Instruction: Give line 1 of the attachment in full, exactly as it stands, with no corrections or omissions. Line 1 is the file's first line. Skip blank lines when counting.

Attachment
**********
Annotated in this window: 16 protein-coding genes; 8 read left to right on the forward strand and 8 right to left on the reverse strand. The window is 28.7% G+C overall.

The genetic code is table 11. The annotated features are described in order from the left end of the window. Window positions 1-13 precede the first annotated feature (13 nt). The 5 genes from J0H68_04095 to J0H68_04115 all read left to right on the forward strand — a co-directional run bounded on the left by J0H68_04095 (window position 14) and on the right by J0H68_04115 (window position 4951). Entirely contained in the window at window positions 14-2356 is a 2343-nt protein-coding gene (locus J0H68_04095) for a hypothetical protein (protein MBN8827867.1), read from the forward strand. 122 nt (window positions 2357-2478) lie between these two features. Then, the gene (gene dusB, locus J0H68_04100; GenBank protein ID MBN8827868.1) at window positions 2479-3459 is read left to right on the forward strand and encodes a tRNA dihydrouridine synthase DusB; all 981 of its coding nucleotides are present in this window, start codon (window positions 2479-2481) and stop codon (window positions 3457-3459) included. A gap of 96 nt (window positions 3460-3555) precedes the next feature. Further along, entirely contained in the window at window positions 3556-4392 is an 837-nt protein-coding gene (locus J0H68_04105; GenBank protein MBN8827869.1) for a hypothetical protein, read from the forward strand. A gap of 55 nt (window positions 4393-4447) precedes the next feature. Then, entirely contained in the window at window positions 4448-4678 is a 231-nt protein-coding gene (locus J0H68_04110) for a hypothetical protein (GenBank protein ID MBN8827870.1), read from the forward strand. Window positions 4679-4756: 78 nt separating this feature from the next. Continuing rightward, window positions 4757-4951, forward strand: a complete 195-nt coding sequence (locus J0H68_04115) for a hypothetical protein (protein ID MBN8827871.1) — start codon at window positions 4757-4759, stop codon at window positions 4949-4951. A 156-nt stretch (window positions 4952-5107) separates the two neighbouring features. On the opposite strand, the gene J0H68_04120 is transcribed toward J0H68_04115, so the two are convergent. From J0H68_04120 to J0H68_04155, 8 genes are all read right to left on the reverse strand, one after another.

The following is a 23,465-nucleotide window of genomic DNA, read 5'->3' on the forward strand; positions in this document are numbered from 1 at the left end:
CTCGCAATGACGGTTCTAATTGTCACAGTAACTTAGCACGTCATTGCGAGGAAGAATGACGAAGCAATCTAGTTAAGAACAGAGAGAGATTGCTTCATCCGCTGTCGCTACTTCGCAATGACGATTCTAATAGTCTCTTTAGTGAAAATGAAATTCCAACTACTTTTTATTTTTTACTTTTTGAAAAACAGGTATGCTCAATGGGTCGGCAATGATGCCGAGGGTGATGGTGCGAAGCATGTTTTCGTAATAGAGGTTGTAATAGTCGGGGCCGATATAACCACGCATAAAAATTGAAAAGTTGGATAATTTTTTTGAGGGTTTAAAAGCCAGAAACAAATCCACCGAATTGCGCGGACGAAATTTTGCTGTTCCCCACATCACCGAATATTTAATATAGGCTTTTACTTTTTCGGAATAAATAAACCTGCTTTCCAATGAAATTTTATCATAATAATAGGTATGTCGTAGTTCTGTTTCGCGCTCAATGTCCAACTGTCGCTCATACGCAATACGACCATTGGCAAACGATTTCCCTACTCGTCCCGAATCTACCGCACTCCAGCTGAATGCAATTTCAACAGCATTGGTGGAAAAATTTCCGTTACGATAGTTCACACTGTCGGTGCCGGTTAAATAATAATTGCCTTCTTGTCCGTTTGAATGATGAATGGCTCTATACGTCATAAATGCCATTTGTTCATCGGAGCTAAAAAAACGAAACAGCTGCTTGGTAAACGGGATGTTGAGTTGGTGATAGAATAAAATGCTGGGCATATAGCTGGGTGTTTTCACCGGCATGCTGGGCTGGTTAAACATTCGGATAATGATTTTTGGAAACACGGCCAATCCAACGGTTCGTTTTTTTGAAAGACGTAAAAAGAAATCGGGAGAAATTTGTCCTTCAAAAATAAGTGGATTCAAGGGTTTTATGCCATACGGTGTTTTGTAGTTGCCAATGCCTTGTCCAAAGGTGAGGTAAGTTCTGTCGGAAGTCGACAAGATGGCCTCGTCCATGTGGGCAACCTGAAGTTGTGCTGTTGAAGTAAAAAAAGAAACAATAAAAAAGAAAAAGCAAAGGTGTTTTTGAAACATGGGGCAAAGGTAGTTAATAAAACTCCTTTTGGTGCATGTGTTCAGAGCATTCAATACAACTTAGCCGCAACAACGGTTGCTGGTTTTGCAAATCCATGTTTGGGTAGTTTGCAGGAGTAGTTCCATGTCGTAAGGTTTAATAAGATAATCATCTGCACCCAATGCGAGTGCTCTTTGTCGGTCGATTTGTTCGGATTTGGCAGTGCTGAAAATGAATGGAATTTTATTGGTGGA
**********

Annotated in this window: 16 protein-coding genes; 8 read left to right on the forward strand and 8 right to left on the reverse strand. The window is 28.7% G+C overall.